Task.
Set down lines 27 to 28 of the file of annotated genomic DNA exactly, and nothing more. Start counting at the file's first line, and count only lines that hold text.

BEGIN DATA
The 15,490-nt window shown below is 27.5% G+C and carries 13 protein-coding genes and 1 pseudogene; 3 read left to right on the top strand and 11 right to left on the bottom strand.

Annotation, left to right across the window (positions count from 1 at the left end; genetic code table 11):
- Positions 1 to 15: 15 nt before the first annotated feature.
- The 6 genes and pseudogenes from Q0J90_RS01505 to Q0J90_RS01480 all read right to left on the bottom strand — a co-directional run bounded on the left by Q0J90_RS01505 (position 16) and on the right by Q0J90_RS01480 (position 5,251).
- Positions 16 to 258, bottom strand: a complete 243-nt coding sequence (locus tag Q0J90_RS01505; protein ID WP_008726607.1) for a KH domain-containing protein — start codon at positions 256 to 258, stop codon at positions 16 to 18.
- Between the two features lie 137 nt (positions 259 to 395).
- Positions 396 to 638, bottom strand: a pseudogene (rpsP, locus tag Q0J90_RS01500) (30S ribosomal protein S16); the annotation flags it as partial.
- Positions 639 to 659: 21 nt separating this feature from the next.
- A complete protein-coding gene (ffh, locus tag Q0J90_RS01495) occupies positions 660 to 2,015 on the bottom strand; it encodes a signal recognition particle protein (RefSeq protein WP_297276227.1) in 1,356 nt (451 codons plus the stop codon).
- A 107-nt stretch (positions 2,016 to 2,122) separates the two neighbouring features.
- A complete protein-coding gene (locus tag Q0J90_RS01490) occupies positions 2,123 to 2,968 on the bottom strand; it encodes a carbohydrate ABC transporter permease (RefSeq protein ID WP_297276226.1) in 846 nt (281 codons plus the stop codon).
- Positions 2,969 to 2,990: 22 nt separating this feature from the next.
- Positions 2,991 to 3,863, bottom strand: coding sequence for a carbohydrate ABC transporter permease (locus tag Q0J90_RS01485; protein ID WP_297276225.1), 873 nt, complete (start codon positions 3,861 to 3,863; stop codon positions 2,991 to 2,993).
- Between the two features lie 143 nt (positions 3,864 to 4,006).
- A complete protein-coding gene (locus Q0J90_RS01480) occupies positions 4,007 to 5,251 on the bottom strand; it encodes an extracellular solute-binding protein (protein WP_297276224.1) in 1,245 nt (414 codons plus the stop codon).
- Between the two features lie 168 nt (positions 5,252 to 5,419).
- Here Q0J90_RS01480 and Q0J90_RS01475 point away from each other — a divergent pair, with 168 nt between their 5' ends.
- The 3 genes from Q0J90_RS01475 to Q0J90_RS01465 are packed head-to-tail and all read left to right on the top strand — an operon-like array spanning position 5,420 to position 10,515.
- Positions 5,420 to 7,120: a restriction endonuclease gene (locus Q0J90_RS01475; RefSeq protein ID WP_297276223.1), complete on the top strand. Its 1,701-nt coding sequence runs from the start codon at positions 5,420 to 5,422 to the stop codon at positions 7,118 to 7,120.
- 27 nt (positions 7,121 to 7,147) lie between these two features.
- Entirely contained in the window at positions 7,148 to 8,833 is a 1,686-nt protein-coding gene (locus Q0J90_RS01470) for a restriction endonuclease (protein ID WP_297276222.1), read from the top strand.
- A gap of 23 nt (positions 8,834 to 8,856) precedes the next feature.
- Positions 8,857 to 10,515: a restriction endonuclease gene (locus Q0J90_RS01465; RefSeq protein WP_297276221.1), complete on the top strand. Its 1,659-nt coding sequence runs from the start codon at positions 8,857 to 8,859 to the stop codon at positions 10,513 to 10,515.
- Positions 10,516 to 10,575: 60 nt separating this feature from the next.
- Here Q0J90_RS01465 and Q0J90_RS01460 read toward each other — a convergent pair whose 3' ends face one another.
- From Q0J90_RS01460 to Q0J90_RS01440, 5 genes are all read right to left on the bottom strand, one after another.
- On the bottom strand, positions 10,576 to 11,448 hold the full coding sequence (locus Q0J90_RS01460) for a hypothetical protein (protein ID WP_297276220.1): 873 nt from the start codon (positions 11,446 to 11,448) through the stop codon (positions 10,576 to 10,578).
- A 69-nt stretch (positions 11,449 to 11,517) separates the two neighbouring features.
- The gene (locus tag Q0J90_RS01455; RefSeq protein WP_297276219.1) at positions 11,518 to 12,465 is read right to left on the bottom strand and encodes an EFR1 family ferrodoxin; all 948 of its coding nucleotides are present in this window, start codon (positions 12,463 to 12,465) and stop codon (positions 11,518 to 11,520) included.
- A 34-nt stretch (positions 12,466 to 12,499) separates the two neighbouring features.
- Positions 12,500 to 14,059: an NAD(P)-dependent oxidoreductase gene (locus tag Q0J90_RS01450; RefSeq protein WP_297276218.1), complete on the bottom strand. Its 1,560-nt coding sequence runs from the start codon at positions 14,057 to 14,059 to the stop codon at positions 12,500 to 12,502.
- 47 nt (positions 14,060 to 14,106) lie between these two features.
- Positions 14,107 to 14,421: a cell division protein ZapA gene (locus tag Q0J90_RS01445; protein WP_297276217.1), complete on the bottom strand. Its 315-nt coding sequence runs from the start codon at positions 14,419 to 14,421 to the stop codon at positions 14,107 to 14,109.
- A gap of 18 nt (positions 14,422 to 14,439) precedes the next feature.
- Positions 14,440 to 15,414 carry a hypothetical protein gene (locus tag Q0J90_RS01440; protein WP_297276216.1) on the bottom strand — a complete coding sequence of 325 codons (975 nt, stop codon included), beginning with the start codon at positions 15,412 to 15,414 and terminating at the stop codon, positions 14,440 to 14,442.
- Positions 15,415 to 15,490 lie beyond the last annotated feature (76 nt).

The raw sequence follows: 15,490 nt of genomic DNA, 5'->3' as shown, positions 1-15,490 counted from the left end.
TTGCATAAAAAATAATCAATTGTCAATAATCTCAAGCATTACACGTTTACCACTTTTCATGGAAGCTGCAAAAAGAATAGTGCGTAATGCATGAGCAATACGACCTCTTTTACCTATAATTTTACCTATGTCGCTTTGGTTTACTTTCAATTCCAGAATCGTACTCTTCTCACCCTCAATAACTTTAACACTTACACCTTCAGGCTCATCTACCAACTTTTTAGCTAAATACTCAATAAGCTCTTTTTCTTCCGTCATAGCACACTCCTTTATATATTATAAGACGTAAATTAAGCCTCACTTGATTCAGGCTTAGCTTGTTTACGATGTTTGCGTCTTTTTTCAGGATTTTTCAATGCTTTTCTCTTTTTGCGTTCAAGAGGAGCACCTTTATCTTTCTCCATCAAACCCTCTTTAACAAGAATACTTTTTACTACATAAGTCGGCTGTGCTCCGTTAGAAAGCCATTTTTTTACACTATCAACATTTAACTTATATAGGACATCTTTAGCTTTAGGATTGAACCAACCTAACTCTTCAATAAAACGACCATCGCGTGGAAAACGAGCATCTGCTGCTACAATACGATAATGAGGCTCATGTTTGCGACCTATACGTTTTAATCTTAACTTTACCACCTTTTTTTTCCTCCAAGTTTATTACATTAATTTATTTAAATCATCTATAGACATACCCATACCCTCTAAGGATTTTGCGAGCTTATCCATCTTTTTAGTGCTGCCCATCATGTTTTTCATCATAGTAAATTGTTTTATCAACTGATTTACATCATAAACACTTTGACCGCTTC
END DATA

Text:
- On the bottom strand, positions 10,576 to 11,448 hold the full coding sequence (locus Q0J90_RS01460) for a hypothetical protein (protein ID WP_297276220.1): 873 nt from the start codon (positions 11,446 to 11,448) through the stop codon (positions 10,576 to 10,578).
- A 69-nt stretch (positions 11,449 to 11,517) separates the two neighbouring features.